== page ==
It’s the Service Design!

This is how Design Thinking empowers customer experience. 

The May edition of Touchpoint – The Journal of Service Design explores the relationship between service design (design thinking applied to design of services) and customer experience departments (CX).

For many organisations CX has been a function that has measured and captured customer insights through Net Promoter Scores or various analytics. Often, however, data gathering and analysis that constitutes the core of CX activities, cannot automatically result in driving necessary changes in customer experience. In other words, making things happen in order to enable the desired customer experience. This is where service design thinking comes with significant help.


Design thinking is a human centred approach to problem definition, designing solutions or products, rapid prototyping, grounded in end-users insight and responding to their needs, expectations and behavioural patterns. Based on the insight gathered by CX departments service design approach allows any organisations to turn analysis into initiatives driving change, innovation, and ultimately enabling delightful client experiences. Furthermore, design thinking approach allows to complement quantitative customer data  (often captured by NPS) with qualitative research  through contextual interviews, customer journey mapping, co-creation and prototyping – clarifying and examining identified customer pain-points. This in turn helps organisations also to ideate and define the right solutions to address these pain-points. It is a holistic approach with people-centred insights at the heart of solutions that lead to real innovation and improved experiences across the customer lifecycle.

Service design, or more broader experience design, can be defined as a mindset, a methodology and a toolkit that provides a roadmap to improved design and greater longevity of organisations, products, services, interactions and experiences. Traditionally CX practitioners have had data and analysis, great statistical insights, however they often have struggled to identify actionable insight and then design or redesign services based upon those insights – in other words define scope of projects. Service design embedded in the CX empowers practitioners with framework for identifying insights, framing the design of solutions and leading collaborative design that delivers measurable outcomes. In other words service design provides the necessary building blocks for improving customer experience. So what is the magic formula of the service design approach?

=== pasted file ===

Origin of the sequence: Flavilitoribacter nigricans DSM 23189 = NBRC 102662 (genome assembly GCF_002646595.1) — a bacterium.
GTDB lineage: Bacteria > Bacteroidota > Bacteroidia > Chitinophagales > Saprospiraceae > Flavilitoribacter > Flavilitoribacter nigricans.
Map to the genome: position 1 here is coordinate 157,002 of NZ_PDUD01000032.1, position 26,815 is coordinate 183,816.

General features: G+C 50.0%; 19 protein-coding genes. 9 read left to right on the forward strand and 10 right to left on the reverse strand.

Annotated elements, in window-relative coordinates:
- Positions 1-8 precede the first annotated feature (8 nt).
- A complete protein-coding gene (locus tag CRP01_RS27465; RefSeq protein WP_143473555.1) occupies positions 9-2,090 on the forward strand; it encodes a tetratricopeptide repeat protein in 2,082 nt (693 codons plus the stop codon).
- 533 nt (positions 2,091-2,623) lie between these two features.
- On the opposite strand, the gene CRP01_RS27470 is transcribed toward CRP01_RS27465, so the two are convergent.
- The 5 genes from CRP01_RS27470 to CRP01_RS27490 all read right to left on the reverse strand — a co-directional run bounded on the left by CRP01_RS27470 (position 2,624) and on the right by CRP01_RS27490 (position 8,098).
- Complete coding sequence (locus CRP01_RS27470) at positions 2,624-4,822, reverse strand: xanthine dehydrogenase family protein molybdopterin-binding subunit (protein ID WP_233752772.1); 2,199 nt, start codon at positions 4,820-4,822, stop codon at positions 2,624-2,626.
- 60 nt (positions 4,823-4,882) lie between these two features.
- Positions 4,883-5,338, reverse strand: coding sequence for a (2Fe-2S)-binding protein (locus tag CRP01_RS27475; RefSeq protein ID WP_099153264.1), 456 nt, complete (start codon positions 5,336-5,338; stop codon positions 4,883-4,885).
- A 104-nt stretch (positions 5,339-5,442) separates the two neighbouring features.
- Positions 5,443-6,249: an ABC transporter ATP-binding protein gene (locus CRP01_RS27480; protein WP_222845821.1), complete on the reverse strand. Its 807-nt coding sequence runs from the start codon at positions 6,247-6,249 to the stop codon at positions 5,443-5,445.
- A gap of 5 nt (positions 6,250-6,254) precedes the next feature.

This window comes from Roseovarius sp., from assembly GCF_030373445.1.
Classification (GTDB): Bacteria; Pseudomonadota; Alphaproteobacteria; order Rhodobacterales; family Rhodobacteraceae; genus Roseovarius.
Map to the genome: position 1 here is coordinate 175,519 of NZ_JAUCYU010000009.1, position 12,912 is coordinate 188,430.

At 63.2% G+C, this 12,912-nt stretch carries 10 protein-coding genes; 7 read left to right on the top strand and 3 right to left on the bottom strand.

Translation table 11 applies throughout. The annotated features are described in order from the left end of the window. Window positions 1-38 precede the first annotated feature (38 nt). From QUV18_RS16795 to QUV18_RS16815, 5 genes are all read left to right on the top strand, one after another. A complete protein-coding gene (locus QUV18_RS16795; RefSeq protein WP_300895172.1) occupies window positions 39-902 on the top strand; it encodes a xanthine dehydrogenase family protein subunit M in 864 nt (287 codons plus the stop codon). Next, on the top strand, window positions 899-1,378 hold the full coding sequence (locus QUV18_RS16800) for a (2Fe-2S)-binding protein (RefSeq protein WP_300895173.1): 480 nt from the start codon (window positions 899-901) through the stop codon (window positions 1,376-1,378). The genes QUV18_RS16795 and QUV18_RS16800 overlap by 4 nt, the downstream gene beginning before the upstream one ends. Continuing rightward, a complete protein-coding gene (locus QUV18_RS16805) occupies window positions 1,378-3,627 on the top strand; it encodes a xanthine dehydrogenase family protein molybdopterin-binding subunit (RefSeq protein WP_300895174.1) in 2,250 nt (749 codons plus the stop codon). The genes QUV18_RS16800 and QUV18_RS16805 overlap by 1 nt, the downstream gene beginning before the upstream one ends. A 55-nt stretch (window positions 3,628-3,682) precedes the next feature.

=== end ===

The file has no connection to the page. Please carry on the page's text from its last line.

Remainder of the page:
CX is a strategic business value proposition that by improving the customer experience promises an increase in customer loyalty, brand reputation and revenues in the business of selling products or services. Inclusion of service design practitioners within customer experience teams is a good start and beginning of a journey towards a desired client experience. It is often the journey itself that teaches us a lot about the destination and helps define or revise what desired experience should be and how it could be achieved. Development of business tailored service design toolkit helps to achieve these goals. A toolkit may include a customer journey mapping technique, service blueprinting, ethnography and customer interviews, validated customer personas, cross-functional co-design workshops, rapid prototyping, agile project delivery, storyboarding, visual communication and many other.

The Customer journey mapping is growing in popularity not only among customer experience (CX) professionals, but also within marketing, customer service, digital user experience (UX), product management, HR,  IT or shared services organisations. It helps to visualize customer experience from the customers’ point of view, across all different touch-points they have with a brand as they seek to achieve a specific goal or goals. Journey maps transform complex data and insights about customers into a compact visual representation. The most effective journey maps go beyond simply capturing and representing data in a visual format to tell a story about customers’ experience from their perspective. They help to create empathy for customers and support change and design-oriented decision making within a service delivery model.